Do Christians Sin? Is John Out of His Mind? – A Closer Look at 1 John 3:4-10

Last week (or rather tow weeks ago) we have been looking into John’s encouraging words for those who are children of God. He ended that little discourse (2:28-3:3) with the statement: “And everyone who thus hopes in him purifies himself as he is pure” (ESV).
The last post on 1 John was dedicated to 3:4 and we have seen how the apostle (re-) defined sin as rebellion against God. “The one who practices sin” (3:4) is thus in contrast to “the one who practices righteousness” (2:29; cf. Brown, 398). In this verse (i.e., 3:4) the main theme of 2:29-3:10 is resumed and the contrast is established between those who do righteousness and know God and those who rebel against him. Hence the term anomiawhich indicates rebellion. It is interesting to observe that “[i]n the NT anomia as transgression of the law is completely absent” (Kruse, 117).
The contrast is seen in the following parallel (see Kruse, 117; leaning on de la Potterie). The children of God are described in the following ways:
And everyone who has this hope in him makes himself holy, just as he also is holy (v. 3)
No one who abides in him commits sin … (v. 6)
He who does what is just is just (v. 7)
Whoever is born of God does not commit sin … (v. 9)
Whereas the children of the devil in these terms:
Everyone who commits sin commits iniquity also (v. 4)
And no one who sins has seen him, or has known him(v. 6)
He who commits sin is of the devil (v. 8)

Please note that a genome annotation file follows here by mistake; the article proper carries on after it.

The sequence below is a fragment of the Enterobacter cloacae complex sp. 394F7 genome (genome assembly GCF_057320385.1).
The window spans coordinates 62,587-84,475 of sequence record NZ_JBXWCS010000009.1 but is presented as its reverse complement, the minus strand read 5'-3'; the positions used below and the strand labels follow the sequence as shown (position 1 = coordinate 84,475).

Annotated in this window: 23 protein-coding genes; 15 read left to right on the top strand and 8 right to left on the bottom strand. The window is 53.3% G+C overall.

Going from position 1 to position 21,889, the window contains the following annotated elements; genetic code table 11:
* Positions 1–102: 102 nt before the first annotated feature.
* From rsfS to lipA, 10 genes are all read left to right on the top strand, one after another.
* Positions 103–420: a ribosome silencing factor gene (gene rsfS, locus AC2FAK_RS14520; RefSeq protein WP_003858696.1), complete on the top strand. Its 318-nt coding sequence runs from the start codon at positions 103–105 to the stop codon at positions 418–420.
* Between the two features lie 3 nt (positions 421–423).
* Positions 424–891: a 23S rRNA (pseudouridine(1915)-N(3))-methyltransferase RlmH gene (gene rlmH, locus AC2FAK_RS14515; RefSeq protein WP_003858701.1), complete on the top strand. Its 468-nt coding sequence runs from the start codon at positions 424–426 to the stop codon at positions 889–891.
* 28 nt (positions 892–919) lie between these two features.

Whoever is not just is not of God (v. 10)

The entire pericope (3:4-9) tells us that to be like Christ is to renounce sin (Witherington, 498-99).
John continues to writes (3:5) that Jesus came “to take away sins.” In the Gospel of John we have very similar language (John 1:29): “The next day he [John the Baptist] saw Jesus coming toward him and declared, ‘Here is the Lamb of God who takes away the sin of the world!’” Kruse maintains that the plural “sins” points to the acts of sin unlike the Pauline reference of the power and force of sin itself (119). Further, “[t] o ‘take away sins’ here is to be understood as making forgiveness available by offering himself as the atoning sacrifice for those sins. Thus the author can say in 1:9 that God, in the light of Jesus’ death (‘his blood’), is both faithful and just when he forgives our sins. Our sins ‘have been forgiven on account of his name’ (2:12). The author can say to his readers that ‘you know’ these things because they stand at the very heart of the gospel message (cf. 4:9–10) which they heard from the beginning” (119).
John also mentions the sinlessness of Christ when he writes: “and in him there is no sin” (other passages which mention Christ’s sinlessness are: Matt 3:14; John 8:44; Acts 2:27; 3:14; 4:30; 7:52; 2 Cor 5:21; Heb 4:15; 1 Pet 1:19; 2:22). Another important point is shown by Kruse: “the affirmation of his sinlessness is introduced in this verse for a practical reason: to provide the basis for an important criterion to be used in assessing the claims of people who say they know God” (120).
The question the interpreter of 3:6 needs to ask what the present tense forms (i.e., ho…menōn and hamrtanein) at the beginning of this sentence indicate. Is the present tense referring to ongoing activity? Or is John speaking radically in dualistic terms (as he does in the entire context)? As we have seen in the previous post, the present tense does not really clarify the issue, since John is writing in very dualistic terms and because of the redefinition of sin in verse 4 before.
His claim that he who sins (most likely a reference to rebellion against God!) does not know God, nor does he actually love Him. It is inconsistent to claim to love God but to be in rebellion to Him. If Jesus is Lord than by definition he has the right to claim our obedience. This obedience is out of love, nevertheless, it is obedience. Personally I think that sometimes we need to do certain things because Christ has commanded us to do so. It is not about me and how I feel, but due to my allegiance to him I obey even if I don’t “feel” like it today!